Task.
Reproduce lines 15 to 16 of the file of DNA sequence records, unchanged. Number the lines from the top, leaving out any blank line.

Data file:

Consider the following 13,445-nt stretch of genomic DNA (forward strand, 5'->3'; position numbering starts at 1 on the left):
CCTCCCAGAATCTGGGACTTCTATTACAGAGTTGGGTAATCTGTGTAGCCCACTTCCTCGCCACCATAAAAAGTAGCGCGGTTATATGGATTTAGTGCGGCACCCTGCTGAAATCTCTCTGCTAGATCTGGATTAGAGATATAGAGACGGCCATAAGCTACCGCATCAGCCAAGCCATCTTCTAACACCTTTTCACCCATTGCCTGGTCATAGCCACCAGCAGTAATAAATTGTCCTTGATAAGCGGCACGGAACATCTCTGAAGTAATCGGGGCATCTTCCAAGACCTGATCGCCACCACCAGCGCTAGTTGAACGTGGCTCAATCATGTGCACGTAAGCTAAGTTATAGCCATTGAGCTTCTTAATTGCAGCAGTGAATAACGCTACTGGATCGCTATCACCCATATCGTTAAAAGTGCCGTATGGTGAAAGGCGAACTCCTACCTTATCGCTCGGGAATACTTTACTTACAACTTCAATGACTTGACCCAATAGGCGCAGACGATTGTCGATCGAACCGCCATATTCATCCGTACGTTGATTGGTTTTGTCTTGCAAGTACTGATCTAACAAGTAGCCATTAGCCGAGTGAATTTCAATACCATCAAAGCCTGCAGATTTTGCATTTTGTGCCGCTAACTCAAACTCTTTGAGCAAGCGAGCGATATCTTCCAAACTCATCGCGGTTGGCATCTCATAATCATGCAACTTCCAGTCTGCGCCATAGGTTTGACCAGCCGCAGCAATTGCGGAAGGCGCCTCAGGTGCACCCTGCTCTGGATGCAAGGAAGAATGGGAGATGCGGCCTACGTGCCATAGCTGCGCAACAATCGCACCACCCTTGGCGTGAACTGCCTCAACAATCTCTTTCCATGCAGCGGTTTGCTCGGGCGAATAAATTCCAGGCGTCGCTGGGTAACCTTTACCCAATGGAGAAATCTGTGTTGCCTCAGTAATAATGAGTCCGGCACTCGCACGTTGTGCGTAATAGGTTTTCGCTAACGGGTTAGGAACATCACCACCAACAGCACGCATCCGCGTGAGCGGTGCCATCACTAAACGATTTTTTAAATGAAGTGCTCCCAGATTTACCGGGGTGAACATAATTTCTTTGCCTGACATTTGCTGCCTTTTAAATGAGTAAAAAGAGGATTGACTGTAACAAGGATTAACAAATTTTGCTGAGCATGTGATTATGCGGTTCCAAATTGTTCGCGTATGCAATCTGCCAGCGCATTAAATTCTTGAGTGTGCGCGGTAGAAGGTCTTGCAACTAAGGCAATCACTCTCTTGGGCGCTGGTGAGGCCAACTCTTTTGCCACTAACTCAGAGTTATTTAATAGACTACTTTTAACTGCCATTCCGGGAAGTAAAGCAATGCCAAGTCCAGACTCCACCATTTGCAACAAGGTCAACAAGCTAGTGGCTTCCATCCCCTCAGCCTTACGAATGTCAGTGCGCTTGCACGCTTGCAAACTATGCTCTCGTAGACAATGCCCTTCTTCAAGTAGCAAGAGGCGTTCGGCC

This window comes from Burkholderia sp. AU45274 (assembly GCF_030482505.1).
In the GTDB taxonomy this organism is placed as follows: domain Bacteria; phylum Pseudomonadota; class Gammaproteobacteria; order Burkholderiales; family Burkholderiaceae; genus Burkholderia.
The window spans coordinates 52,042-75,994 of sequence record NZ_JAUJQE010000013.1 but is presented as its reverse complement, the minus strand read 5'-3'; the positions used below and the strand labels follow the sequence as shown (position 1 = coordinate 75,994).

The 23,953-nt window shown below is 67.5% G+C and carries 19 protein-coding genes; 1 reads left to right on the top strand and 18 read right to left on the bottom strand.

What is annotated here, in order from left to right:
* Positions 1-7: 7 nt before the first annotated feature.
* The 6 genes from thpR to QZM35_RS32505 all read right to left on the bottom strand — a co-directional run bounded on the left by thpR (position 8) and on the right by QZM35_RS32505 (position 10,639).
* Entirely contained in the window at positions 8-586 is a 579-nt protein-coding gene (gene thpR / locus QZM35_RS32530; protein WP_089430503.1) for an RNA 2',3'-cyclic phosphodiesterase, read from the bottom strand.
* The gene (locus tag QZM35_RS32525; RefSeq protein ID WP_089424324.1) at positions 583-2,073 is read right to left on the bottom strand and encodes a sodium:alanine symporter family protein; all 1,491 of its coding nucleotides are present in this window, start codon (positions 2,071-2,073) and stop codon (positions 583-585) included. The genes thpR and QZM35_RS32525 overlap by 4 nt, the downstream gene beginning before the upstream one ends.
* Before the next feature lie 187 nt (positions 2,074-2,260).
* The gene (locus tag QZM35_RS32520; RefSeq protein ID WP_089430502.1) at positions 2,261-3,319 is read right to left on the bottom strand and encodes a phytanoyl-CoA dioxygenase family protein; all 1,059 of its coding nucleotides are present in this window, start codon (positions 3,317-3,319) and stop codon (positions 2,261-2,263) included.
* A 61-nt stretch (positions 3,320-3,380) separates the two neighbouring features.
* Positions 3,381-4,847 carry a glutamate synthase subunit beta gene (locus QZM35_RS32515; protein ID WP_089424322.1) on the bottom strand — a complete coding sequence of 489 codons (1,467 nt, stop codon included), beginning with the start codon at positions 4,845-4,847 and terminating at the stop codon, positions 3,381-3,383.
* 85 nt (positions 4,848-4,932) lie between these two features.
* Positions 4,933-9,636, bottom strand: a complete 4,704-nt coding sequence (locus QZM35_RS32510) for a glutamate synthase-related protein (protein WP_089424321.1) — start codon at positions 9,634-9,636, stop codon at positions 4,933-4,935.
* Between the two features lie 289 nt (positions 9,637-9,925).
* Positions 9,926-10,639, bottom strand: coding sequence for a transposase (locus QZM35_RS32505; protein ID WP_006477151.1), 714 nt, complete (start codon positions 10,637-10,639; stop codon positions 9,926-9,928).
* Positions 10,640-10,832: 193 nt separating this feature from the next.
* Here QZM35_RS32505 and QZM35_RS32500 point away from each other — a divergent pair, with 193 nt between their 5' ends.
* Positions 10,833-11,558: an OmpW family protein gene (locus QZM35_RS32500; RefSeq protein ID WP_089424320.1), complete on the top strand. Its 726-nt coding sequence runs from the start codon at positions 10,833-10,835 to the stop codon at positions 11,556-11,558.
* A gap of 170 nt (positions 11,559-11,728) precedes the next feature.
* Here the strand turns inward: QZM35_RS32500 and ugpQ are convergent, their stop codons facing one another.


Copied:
* Positions 3,381-4,847 carry a glutamate synthase subunit beta gene (locus QZM35_RS32515; protein ID WP_089424322.1) on the bottom strand — a complete coding sequence of 489 codons (1,467 nt, stop codon included), beginning with the start codon at positions 4,845-4,847 and terminating at the stop codon, positions 3,381-3,383.
* 85 nt (positions 4,848-4,932) lie between these two features.